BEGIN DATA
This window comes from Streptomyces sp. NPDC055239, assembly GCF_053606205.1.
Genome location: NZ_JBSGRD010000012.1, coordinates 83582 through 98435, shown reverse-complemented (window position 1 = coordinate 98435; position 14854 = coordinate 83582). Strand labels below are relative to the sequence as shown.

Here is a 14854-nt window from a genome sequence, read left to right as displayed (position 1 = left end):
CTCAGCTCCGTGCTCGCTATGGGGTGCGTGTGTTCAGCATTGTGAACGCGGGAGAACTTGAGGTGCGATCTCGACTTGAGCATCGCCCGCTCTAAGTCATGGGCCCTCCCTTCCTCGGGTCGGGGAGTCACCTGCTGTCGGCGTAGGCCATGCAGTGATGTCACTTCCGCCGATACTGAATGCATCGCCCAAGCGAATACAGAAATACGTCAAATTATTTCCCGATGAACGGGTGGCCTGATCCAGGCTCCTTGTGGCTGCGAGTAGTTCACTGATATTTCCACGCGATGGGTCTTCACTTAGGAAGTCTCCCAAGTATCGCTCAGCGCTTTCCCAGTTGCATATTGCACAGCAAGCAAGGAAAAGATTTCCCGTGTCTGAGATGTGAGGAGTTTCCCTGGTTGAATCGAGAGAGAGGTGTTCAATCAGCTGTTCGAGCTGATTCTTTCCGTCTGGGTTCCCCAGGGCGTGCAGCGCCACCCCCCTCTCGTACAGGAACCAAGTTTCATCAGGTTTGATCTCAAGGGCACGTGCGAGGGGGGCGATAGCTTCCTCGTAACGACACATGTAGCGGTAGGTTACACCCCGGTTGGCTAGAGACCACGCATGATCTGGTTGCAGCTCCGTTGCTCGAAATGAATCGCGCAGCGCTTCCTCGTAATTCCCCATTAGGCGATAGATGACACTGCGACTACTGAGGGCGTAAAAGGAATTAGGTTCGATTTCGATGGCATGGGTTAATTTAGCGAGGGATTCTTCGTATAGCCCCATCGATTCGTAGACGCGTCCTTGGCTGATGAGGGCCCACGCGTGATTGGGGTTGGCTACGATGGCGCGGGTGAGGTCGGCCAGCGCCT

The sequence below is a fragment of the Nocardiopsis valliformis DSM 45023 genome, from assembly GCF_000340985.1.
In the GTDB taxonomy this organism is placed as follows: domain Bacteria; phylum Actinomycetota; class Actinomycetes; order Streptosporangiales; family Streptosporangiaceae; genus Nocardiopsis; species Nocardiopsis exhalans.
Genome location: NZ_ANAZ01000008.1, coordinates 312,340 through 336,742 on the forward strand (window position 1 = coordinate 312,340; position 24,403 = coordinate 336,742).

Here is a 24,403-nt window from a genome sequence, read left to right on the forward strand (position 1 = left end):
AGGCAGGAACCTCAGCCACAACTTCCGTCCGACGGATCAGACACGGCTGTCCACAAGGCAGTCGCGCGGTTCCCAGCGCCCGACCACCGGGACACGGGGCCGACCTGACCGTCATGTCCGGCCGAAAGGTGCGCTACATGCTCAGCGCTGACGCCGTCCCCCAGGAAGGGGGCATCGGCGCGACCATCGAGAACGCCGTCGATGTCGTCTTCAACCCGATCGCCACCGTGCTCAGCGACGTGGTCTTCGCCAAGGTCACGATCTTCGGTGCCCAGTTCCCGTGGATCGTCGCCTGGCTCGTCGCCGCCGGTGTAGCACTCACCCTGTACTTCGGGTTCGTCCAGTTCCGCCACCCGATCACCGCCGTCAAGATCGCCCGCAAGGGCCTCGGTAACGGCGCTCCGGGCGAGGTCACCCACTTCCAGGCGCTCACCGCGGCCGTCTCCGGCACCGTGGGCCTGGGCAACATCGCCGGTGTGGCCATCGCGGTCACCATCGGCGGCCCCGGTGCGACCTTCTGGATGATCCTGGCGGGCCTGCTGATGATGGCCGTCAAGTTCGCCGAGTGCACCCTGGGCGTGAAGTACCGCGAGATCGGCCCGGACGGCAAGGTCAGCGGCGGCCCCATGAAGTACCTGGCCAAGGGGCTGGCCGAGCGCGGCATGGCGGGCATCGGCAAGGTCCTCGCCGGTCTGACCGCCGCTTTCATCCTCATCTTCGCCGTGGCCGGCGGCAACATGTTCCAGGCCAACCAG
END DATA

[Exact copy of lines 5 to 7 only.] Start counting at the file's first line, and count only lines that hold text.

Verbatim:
The sequence below is a fragment of the Nocardiopsis valliformis DSM 45023 genome, from assembly GCF_000340985.1.
In the GTDB taxonomy this organism is placed as follows: domain Bacteria; phylum Actinomycetota; class Actinomycetes; order Streptosporangiales; family Streptosporangiaceae; genus Nocardiopsis; species Nocardiopsis exhalans.
Genome location: NZ_ANAZ01000008.1, coordinates 312,340 through 336,742 on the forward strand (window position 1 = coordinate 312,340; position 24,403 = coordinate 336,742).